iPlant – the motivational implant

Paul Raven @ 05-06-2009

Via good friend-o’-the-site Justin Pickard, here’s a device that’s straight off the pages of a number of science fiction stories. The iPlant is a simple remote-controlled deep-brain implant that stimulates dopamine production, the idea being that by using the brain’s natural reward chemical one could encourage healthy and/or virtuous behaviour that is otherwise dismissed as being too difficult.

The neuroanatomy of reward is very well known. A small group of nerve cells in the midbrain, when stimulated, release dopamine throughout the entire prefrontal cortex, which is our decision generator. Deep brain stimulation to control reward would be very similar to its application against Parkinson’s disease, in which dopamine signalling is impaired, leading to symptoms of the motor system. Thus, the technology is tried and tested in humans.

The human motivational system has been shaped over millions of years of evolution to a degree of robustness, which is why we find it so difficult to change. Sweet food is an instant reward for most people, as are alcohol and many drugs. The modern society has developed spectacular shortcuts to dopamine release, with the unfortunate effect of making many people’s lives less functional. Obesity and addiction are long-term scourges caused by the inability to resist short-term dopamine stimulation. Here is a technology that could change all that.

Now, the problem here should be obvious, even to someone who isn’t prone to thinking in science-fictional ways: who controls the reward system? What behaviour gets rewarded? Sure, you could use the iPlant to help people with dietary problems or to encourage excercise… but you could just as easily reward cruelty, violence, sloth, or any other behaviour. You could easily make people into something akin to zombies, steering them to do your bidding with Pavlovian pokes.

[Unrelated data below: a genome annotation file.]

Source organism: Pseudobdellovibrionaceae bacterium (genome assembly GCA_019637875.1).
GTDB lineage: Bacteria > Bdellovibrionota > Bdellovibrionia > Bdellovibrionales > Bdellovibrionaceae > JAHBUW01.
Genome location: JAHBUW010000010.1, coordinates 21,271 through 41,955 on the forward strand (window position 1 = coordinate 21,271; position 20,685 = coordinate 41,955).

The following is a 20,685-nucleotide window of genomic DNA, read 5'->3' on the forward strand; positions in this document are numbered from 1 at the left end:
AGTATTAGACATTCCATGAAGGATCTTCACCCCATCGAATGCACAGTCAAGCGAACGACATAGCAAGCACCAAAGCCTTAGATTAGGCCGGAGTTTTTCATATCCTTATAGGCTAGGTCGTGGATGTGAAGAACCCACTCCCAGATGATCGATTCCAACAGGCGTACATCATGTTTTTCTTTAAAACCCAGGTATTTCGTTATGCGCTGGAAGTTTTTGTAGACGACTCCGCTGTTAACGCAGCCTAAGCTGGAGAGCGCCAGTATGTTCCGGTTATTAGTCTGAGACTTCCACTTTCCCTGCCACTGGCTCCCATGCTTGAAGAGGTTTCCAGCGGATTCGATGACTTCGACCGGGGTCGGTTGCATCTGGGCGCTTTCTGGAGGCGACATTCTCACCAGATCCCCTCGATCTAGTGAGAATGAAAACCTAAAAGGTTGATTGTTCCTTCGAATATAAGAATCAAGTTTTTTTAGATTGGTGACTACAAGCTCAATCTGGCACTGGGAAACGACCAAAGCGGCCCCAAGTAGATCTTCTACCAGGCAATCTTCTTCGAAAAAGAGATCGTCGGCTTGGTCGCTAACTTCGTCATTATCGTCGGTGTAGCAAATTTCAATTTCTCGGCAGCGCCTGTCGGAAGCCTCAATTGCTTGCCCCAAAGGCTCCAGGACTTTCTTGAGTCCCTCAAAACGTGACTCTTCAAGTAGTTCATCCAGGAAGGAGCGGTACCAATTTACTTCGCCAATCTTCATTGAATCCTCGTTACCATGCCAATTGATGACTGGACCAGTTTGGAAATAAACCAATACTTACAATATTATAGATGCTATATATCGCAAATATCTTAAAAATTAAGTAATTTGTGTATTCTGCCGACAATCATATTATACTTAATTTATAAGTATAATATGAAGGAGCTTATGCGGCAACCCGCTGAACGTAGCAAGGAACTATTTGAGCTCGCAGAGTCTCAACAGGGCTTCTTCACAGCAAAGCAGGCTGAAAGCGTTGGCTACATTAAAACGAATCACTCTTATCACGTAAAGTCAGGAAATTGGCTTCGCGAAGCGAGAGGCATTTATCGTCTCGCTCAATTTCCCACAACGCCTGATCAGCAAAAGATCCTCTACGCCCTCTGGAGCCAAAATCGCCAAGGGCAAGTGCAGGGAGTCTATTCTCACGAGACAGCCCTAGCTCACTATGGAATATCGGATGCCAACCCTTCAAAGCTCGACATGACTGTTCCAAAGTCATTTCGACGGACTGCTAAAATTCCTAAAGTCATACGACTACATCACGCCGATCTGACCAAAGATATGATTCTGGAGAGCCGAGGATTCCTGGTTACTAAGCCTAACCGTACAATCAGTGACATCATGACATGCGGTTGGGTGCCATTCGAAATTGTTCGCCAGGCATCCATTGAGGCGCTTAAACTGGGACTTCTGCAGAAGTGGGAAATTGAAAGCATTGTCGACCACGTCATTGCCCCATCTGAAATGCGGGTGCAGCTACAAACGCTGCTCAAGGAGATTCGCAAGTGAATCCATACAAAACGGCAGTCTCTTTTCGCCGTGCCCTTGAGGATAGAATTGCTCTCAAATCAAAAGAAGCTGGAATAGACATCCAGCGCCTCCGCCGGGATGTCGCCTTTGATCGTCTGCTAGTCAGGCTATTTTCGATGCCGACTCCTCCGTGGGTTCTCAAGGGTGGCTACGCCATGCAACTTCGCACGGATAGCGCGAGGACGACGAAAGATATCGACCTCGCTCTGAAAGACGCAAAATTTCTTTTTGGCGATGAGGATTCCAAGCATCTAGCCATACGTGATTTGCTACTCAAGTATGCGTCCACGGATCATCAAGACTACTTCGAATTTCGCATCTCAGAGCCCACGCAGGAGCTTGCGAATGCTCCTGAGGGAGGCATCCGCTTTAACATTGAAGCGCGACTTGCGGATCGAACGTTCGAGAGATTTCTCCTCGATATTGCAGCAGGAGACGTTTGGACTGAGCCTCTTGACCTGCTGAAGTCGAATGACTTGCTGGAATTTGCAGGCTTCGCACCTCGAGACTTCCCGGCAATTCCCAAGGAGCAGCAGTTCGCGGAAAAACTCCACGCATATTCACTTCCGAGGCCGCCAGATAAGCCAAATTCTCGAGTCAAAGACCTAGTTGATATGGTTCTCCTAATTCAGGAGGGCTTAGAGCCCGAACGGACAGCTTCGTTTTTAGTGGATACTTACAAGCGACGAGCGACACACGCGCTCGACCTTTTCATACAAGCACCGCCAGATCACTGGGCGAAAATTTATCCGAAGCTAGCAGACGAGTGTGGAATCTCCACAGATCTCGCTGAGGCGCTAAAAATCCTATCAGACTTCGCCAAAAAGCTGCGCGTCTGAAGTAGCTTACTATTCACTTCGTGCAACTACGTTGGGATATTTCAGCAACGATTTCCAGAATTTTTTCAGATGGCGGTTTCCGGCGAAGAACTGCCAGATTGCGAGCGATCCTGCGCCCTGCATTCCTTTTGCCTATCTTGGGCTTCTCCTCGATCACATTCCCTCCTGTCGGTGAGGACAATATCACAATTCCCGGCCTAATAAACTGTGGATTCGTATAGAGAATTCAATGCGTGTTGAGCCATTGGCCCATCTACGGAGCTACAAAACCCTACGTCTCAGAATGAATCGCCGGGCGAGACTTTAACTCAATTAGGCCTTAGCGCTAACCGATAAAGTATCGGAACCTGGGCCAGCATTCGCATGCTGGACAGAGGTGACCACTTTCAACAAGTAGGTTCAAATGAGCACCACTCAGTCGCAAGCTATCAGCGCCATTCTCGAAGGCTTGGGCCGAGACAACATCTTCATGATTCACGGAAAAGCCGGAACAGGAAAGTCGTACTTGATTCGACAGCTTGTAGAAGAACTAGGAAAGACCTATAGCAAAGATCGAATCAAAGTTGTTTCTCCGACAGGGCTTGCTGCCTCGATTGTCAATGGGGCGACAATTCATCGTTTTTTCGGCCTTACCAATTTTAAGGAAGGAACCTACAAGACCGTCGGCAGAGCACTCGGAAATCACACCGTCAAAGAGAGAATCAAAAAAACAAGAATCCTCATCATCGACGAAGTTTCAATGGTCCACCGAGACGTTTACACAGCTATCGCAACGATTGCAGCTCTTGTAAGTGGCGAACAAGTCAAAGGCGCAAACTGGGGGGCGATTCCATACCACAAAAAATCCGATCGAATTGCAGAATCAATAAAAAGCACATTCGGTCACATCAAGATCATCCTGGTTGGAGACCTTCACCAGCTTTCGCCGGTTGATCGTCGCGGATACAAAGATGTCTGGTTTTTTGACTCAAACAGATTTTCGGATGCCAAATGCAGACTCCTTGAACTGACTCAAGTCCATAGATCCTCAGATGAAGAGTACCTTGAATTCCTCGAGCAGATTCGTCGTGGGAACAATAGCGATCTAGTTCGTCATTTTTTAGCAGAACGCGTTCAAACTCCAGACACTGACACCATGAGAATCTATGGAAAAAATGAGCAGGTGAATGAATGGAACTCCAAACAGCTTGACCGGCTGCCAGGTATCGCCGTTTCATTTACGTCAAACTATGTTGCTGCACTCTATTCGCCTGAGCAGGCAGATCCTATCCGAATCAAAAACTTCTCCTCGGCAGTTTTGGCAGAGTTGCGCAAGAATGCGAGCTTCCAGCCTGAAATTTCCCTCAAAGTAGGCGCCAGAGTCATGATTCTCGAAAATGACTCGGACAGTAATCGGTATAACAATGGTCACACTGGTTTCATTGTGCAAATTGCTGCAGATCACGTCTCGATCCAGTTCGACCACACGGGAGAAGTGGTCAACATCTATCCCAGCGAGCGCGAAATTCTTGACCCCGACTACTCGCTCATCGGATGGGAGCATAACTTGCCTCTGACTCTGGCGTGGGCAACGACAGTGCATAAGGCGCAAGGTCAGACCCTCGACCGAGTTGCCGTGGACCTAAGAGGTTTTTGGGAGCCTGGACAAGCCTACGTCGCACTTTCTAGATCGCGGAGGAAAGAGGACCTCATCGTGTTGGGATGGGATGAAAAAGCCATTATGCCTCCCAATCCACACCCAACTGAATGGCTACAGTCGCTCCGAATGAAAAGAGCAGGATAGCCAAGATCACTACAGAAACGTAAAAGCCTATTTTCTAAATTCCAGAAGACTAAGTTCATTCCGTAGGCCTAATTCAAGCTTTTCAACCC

Maybe it would be safer to give people control of their own iPlants… but as any athelete will tell you, dopamine is highly addictive. How much willpower would you need to avoid become a self-stimulating blob, sat motionless but for your thumb pressing the trigger at ever-decreasing intervals, riding an eternal and baseless high?

Ethical questions aplenty, then. This is one of the rare situations in which I find myself thinking that technological short-cuts are the wrong idea, and that’s a feeling based very much on personal experience. I’m inherently lazy; there are many things that I’d like to motivate myself to do more regularly, from exercising and getting up early in the mornings to sitting down and cranking out a daily wordcount of fiction. But I also have an addictive personality – and observation of people who achieve the things I want to achieve suggests that not only is it possible to achieve the same effects by applying willpower alone (possible, though difficult), but that the satisfaction of doing so is part of the reward. If I don’t have the will to make myself work for what I want, how would I muster the will to resist the allure of the joy-button?


Why you shouldn’t rush to get your auto-erotic implant

Paul Raven @ 02-01-2009

orgasmatron settings dialImagine, if you will, what it might be like to have a kind of switch wired into yourself that triggered tiny electrical shocks in your orbitofrontal cortex, giving you what would effectively be an “orgasm button”. Well, this isn’t science fiction any more. [image by bbaunach]

Transhumanist thinker George Dvorsky takes a look at the history of pleasure-centre brain-tweaking, and considers the implications of the technology becoming affordable and readily available:

So, should these devices be banned?

Yes and no.

Like the current prohibition on both soft and hard drugs, there’s a certain efficacy to a patriarchal imperative that works to protect citizens from themselves. Sex chip junkies wouldn’t be unlike other kinds of junkies. Highly addicted and dysfunctional persons would find themselves outside the social contract and completely dependent on the state.

But what about the pursuit of happiness and other freedoms? And our cognitive liberties? A strong case can be made that we all have a vested interest in the quality of our own minds and the nature of our subjective experiences. Ensuring access to these sorts of technologies may prove to be a very important part of struggle for psychological autonomy.

Is the best society the one that protects its citizens from all potential pitfalls, or the one that educates them as best it can and lets them take care of themselves?